Tanzania: Radio Plants Seed in Farmers’ Minds

Dickson Mhoro loves orange-fleshed sweet potato. Mr. Mhoro thinks that small-scale farmers in Tanzania need to be more aware of OFSP.

Dickson Mhoro loves orange-fleshed sweet potato. Mr. Mhoro thinks that small-scale farmers in Tanzania need to be more aware of OFSP.

Sitting in traffic can be tedious. But 53-year-old businessman Loiruki Mollel uses the time to listen to the radio. He tunes in to Kilimo chetu [Our farming] on Radio Maria 89.1 FM as he manoeuvres his way through traffic in Dar es Salaam.

Mr. Mollel had read a newspaper story about the health benefits of the orange-fleshed sweet potato, or OFSP, and was intrigued. He remembers: “Not long afterward, I was listening to [Radio Maria] and heard a program with farmers talking about the lack of OFSP vines around Dar. I decided to get into agribusiness and produce OFSP myself.”

Orange-fleshed sweet potatoes are rich in beta carotene, a compound that the body converts to vitamin A. Also found in carrots, pumpkins and other orange-fleshed foods, vitamin A is important for human growth and development, and for maintaining the immune system and good vision.

Vitamin A deficiency can lead to slow bone development and stunted growth. According to the World Health Organization, a lack of dietary vitamin A causes between a quarter-and-a-half million children in developing countries to lose their sight every year.

Mr. Mollel became convinced that growing and eating OFSP would help small-scale farming families improve their health. He says, “I became very interested in … improving children’s nutrition. This, I believe, will be good for the economy and the country at large.”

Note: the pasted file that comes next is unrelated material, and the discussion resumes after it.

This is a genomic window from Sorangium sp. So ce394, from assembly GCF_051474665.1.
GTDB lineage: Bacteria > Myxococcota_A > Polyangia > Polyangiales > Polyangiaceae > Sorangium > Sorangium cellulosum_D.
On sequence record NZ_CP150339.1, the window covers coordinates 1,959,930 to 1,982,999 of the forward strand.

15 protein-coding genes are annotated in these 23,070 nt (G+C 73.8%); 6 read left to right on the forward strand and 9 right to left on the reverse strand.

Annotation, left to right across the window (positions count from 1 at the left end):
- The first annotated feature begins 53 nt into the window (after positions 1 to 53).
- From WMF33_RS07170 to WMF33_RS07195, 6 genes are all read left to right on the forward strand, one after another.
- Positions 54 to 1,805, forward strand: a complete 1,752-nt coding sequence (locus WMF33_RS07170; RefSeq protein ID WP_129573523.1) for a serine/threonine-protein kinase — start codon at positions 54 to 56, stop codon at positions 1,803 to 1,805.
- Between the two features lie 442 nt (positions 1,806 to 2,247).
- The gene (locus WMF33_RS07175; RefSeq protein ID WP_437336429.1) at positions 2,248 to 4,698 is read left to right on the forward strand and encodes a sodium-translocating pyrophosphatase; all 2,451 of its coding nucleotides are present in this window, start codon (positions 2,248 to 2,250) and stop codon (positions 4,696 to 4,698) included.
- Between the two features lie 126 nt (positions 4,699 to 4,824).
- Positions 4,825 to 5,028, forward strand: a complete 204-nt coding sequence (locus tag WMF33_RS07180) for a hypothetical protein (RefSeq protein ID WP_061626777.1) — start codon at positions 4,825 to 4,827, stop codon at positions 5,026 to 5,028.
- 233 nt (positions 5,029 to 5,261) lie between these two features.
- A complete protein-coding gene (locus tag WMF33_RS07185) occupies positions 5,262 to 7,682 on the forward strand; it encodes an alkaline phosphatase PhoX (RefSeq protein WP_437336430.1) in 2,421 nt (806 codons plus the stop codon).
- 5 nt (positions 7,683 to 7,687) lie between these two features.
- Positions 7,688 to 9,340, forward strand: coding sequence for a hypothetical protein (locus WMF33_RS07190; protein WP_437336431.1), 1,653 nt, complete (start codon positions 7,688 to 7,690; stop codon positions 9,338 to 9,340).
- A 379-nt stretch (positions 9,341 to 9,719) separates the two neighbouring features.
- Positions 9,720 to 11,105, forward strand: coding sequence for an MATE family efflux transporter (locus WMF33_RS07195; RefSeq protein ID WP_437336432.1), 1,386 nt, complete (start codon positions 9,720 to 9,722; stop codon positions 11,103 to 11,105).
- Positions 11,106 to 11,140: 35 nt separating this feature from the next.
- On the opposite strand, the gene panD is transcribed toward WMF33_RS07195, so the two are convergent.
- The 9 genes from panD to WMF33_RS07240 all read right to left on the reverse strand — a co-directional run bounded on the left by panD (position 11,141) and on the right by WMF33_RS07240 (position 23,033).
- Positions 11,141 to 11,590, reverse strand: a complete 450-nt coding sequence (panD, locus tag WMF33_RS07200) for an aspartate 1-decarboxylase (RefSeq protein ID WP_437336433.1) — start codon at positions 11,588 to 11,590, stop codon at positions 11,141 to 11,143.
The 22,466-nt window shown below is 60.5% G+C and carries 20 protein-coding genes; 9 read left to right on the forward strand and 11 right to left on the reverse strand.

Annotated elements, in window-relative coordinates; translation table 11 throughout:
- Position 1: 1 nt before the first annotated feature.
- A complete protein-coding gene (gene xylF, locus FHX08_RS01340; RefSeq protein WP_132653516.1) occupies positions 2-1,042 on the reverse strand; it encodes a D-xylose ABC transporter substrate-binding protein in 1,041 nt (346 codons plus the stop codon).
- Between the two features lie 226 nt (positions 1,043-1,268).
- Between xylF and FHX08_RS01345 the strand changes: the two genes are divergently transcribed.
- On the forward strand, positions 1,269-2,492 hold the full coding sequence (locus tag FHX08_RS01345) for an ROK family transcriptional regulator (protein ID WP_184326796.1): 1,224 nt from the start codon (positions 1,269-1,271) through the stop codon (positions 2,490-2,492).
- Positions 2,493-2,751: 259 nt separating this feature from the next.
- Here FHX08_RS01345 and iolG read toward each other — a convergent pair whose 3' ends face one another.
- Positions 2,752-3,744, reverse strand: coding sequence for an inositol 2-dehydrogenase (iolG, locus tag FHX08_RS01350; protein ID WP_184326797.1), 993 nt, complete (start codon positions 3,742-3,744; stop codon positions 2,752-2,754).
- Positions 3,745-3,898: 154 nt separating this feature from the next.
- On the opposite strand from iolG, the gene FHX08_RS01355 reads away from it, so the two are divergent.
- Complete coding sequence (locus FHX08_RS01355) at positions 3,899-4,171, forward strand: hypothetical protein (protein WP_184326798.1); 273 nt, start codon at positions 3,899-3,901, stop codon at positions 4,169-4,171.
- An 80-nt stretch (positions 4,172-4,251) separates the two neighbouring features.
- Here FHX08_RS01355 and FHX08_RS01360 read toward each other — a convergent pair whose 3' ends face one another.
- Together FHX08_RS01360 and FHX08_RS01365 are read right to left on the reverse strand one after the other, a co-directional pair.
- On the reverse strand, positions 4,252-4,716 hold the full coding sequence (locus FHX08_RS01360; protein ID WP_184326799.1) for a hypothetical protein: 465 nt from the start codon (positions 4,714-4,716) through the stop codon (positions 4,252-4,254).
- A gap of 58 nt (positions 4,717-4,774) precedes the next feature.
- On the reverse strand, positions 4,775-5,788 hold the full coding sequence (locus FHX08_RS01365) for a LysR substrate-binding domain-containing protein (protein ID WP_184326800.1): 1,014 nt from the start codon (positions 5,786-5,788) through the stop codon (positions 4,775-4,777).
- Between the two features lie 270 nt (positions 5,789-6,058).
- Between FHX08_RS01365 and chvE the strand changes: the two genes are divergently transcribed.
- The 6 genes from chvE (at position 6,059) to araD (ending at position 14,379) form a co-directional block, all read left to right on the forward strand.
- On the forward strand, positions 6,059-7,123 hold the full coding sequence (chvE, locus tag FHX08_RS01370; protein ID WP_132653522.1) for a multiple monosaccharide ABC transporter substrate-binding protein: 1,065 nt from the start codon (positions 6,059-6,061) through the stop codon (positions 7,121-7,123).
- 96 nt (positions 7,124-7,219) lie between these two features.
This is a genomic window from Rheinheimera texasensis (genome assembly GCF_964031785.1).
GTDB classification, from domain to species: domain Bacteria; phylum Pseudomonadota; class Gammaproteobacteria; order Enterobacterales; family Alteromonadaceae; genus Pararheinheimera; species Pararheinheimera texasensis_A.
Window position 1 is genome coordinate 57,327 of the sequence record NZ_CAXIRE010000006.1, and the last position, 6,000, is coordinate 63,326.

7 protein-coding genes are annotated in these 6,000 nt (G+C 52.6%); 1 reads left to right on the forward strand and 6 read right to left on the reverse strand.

He approached his friend Dickson Mhoro for help. Mr. Mhoro owns two hectares of land in Kigamboni, on the shores of the Indian Ocean.

Mr. Mhoro has plenty of experience in agriculture. He worked for the Tanzania Chamber of Commerce, Industry and Agriculture for eight years. The two men set up their business in 2013, focusing on growing OFSP.

Mr. Mhoro says: “We have two types of OFSP vines. The first is called Kabode and is very strong. The second is Mataya and produces many [sweet] potatoes. As for fertilizer, I’ve started using organic poultry manure, which seems to be working well this season. The OFSP needs three to four months to harvest.”

The two men have distributed their vines to farmers in and around Dar es Salaam and further afield.

David Nyirenda is a small-scale farmer from Tanga, a town about 350 kilometres north of Dar es Salaam. He heard about OFSP and travelled south to buy some vines from Mr. Mhoro. Now he multiplies the vines himself and supplies farmers in his region.

Mr. Nyirenda says, “We work together. For example, this season a few farmers in northern Tanzania were looking for vines and [Mr. Mhoro] put them in touch with me.”

Mr. Mollel, Mr. Mhoro and Mr. Nyirenda think that small-scale farmers in Tanzania need to be more aware of OFSP. Through educational programs like Radio Maria’s Kilimo Chetu, radio stations can inform the public of the health benefits of OFSP, and connect farmers to vine growers and markets where they can sell their nutritious harvest.

Mr. Mollel recently relocated from Dar es Salaam to Mtwara in southern Tanzania. He says: “We’re trying to expand our business and begin exporting to other countries where OFSP vines aren’t available … I see an opportunity to feed the world and benefit Tanzania economically.”

Published online @ Farm Radio Weekly

Adam Bemma is a journalist, humanitarian, and media consultant based in Chiang Mai, Thailand.

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